Substance Use in Pregnant Women Underestimated

New Study Suggests Rate of Alcohol Use Might Be Almost 19%

Andrew D. Bowser

May 06, 2020

The use of alcohol, tobacco products, and drugs by pregnant women is a substantial problem that may be more prevalent than previously thought, according to researcher Kimberly Yonkers, MD.

Dr Kimberly Yonkers

Higher levels of substance use during pregnancy means more negative impacts on maternal and fetal, neonatal, and child health. However, one bit of good news is that pregnant women still are less likely than nonpregnant women to engage in such behavior, said Dr. Yonkers, director of psychological medicine and the Center for Wellbeing of Women and Mothers at Yale University, New Haven, Conn.

"We need to capitalize on that and explore it, and try and figure out ways that women can maintain their well-being from pregnancy to the postnatal period," Dr. Yonkers said in a featured presentation at the annual meeting of the American Psychiatric Association, which was held as a virtual live event.

Tobacco predominates among substances of concern used by pregnant women, with 11.6% reporting past-month use in 2018, according to the National Survey on Drug Use and Health, Dr. Yonkers said. Alcohol was next, with 9.9% of pregnant women reporting use in the past month, followed by drugs at 5.4%, of which marijuana was the most common.

Those numbers may jump much higher when focusing on substance use that's biologically verified, she added, referring to a recent three-center cross-sectional study she and her colleagues published in Addiction (2019 Jun 19. doi: 10.1111/add.14651).

In that study, alcohol use was as high as 18.9% among pregnant women who either had positive urine or self-reported use. Similarly, rates of nicotine or nicotine byproduct detected were 27% at one center in the study, and tetrahydrocannabinol reached 29.4% at that same center.

"These numbers are impressive," Dr. Yonkers told attendees at the meeting. "So what we may be seeing in terms of the National Survey on Drug Use and Health, as valuable as it is, is in all likelihood it underestimates the use of substances in pregnancy."

Substance use goes down in pregnancy as some women become more mindful of perinatal health, though unfortunately, that abstinence is offset by a dramatic rise in substance use in the 6-12 months' postpartum, research suggests.

Interestingly, big differences are found in both abstinence and relapse rates, with some data sets showing that, while alcohol is stopped fairly early, cigarettes are stopped much later, if at all.

On the postpartum side of the equation, relapse rates look similar for cigarettes, alcohol, and marijuana, but for some reason, cocaine relapse rates are much lower "That's kind of nice, and we'd like to be able to understand what it is about this whole process that enabled that relative period of wellness," Dr. Yonkers said.

Opioid use disorder is rising among pregnant women, just like it is in the general population, and 50% – or possibly even as high as 80% – of babies born to these women will experience neonatal opioid withdrawal, Dr. Yonkers said.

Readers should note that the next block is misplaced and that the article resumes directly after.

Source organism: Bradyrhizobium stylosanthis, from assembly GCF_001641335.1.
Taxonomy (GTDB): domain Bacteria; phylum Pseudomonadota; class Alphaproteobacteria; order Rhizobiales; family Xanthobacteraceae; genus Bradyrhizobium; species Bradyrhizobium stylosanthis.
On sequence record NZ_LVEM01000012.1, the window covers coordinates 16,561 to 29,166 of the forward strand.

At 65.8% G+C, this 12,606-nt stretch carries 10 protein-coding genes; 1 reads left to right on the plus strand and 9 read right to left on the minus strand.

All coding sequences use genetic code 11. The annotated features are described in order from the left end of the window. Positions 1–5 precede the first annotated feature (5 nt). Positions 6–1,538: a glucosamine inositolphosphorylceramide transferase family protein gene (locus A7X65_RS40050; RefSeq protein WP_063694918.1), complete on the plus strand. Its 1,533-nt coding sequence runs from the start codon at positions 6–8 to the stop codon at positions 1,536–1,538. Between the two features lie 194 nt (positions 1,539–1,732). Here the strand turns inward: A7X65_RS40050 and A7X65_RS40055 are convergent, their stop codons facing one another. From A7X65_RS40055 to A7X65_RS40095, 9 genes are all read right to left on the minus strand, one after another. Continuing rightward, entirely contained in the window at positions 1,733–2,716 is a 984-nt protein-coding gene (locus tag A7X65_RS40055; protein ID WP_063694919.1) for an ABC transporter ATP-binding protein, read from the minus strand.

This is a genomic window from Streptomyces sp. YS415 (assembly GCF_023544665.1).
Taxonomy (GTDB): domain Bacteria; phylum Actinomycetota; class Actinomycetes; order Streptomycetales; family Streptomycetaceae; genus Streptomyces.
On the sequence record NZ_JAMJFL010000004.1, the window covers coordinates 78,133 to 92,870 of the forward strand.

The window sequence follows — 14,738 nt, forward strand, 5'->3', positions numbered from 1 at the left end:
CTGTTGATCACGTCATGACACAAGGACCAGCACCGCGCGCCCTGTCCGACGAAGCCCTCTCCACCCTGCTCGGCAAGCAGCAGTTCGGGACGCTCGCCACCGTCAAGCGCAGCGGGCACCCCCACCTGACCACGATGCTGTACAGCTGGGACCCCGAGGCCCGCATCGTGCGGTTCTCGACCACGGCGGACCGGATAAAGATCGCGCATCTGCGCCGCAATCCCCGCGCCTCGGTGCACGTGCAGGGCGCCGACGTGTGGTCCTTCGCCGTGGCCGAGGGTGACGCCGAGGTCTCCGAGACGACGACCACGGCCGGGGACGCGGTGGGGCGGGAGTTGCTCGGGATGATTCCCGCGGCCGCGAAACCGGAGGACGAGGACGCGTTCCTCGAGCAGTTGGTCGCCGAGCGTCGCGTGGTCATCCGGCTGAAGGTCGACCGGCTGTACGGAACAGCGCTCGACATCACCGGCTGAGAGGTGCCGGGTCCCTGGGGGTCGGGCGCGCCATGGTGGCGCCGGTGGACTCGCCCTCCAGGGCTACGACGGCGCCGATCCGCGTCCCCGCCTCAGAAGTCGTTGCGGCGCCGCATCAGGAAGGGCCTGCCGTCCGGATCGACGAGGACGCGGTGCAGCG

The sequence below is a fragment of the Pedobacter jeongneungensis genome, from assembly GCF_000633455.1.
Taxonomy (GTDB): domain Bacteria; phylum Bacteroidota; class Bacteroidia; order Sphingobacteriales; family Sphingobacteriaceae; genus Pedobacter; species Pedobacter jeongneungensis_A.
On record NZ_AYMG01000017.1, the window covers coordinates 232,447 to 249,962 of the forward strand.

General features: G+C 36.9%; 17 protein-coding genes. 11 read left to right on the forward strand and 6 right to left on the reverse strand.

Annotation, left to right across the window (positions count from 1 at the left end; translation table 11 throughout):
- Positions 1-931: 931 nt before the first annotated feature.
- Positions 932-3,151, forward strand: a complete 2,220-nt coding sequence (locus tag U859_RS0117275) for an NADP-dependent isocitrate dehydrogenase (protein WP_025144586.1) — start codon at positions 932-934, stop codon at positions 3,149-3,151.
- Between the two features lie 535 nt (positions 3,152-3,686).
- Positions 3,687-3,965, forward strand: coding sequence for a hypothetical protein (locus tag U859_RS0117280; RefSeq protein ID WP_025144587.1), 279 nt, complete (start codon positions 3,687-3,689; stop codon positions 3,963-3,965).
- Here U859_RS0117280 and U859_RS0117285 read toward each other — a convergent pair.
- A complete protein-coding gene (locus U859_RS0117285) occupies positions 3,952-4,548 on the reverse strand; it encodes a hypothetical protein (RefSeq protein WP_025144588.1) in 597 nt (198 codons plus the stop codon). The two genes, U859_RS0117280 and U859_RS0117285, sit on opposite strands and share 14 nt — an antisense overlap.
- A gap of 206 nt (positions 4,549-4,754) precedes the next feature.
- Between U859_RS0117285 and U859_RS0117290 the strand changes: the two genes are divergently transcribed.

Maternal mortality in the United States increased by 34% from 2008 to 2016; while that's a sobering statistic, Dr. Yonkers said, opioid-related maternal mortality doubled over that same time period.

"We really have to be mindful that we're not just talking about taking care of kids and offspring, but we have to take care of moms – it's really critical," she said.

With the increasing legalization of cannabis, it's expected that a lot more cannabis-exposed pregnancies will be seen in clinical practice, and some studies are starting to show an increase in prevalence in the preconception, prenatal, and postpartum period.

While some people feel that cannabis is benign, more data are needed, according to Dr. Yonkers, who said that cannabis and its metabolites cross the blood/placenta and blood/milk barriers, and that cannabinoid receptors are "very important" to fertility, implantation, and fetal development. One study recently published linked cannabis use in pregnancy to significant increases in preterm birth rates (JAMA. 2019 Jun 18;322[2]:145-52).

"We don't really have a context for this, so we don't really know what's going to have an impact, and what's not," Dr. Yonkers said.

While both standard and novel treatments could help in the quest to achieve and maintain well-being in this unique patient population, Dr. Yonkers said that health equity and universal approaches to care might be needed to more comprehensively address the problem, which means taking a close look at how much money women have, the resources available to them, and where they live.

In many communities, eliminating inequalities in care will be critical to successfully addressing substance use issues in pregnant women, agreed Maureen Sayres Van Niel, MD, a specialist in women's psychiatry in Boston and president of the Women's Caucus of the APA.

"What we see is such a disparity in the delivery of care to women who are poor and living in communities where the socioeconomic and financial problems are very severe," Dr. Van Niel said in an interview. "Unless we address these disparities, women will not be getting the kind of health care that they really need to have in the perinatal period."

Dr. Yonkers reported a disclosure related to UpToDate.

This article originally appeared on MDedge.com.

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